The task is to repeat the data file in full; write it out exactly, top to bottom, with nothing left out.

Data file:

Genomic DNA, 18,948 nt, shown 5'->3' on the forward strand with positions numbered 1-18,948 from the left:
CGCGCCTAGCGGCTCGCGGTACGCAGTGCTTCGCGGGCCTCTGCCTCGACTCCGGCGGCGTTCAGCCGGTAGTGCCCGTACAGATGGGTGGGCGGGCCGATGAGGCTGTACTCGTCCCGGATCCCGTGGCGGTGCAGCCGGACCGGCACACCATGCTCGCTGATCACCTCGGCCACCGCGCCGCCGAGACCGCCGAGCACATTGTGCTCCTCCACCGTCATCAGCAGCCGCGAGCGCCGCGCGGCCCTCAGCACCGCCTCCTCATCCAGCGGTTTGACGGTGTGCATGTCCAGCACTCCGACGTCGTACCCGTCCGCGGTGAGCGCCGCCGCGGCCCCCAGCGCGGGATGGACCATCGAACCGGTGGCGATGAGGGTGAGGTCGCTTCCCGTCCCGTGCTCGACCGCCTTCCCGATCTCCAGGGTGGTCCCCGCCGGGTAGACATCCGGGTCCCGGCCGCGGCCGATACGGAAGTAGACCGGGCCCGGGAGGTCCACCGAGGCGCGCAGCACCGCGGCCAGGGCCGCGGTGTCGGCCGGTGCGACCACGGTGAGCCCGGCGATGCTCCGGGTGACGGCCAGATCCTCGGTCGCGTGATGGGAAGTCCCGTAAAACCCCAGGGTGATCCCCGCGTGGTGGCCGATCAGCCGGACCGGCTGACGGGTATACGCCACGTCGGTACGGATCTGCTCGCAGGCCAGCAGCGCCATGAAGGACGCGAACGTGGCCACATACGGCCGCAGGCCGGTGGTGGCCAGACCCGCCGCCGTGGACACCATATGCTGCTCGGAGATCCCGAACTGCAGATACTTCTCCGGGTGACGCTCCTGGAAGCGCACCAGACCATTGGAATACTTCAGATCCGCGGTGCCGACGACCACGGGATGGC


Genomic DNA, 18,948 nt, shown 5'->3' on the forward strand with positions numbered 1-18,948 from the left:
CGCGCCTAGCGGCTCGCGGTACGCAGTGCTTCGCGGGCCTCTGCCTCGACTCCGGCGGCGTTCAGCCGGTAGTGCCCGTACAGATGGGTGGGCGGGCCGATGAGGCTGTACTCGTCCCGGATCCCGTGGCGGTGCAGCCGGACCGGCACACCATGCTCGCTGATCACCTCGGCCACCGCGCCGCCGAGACCGCCGAGCACATTGTGCTCCTCCACCGTCATCAGCAGCCGCGAGCGCCGCGCGGCCCTCAGCACCGCCTCCTCATCCAGCGGTTTGACGGTGTGCATGTCCAGCACTCCGACGTCGTACCCGTCCGCGGTGAGCGCCGCCGCGGCCCCCAGCGCGGGATGGACCATCGAACCGGTGGCGATGAGGGTGAGGTCGCTTCCCGTCCCGTGCTCGACCGCCTTCCCGATCTCCAGGGTGGTCCCCGCCGGGTAGACATCCGGGTCCCGGCCGCGGCCGATACGGAAGTAGACCGGGCCCGGGAGGTCCACCGAGGCGCGCAGCACCGCGGCCAGGGCCGCGGTGTCGGCCGGTGCGACCACGGTGAGCCCGGCGATGCTCCGGGTGACGGCCAGATCCTCGGTCGCGTGATGGGAAGTCCCGTAAAACCCCAGGGTGATCCCCGCGTGGTGGCCGATCAGCCGGACCGGCTGACGGGTATACGCCACGTCGGTACGGATCTGCTCGCAGGCCAGCAGCGCCATGAAGGACGCGAACGTGGCCACATACGGCCGCAGGCCGGTGGTGGCCAGACCCGCCGCCGTGGACACCATATGCTGCTCGGAGATCCCGAACTGCAGATACTTCTCCGGGTGACGCTCCTGGAAGCGCACCAGACCATTGGAATACTTCAGATCCGCGGTGCCGACGACCACGGGATGGC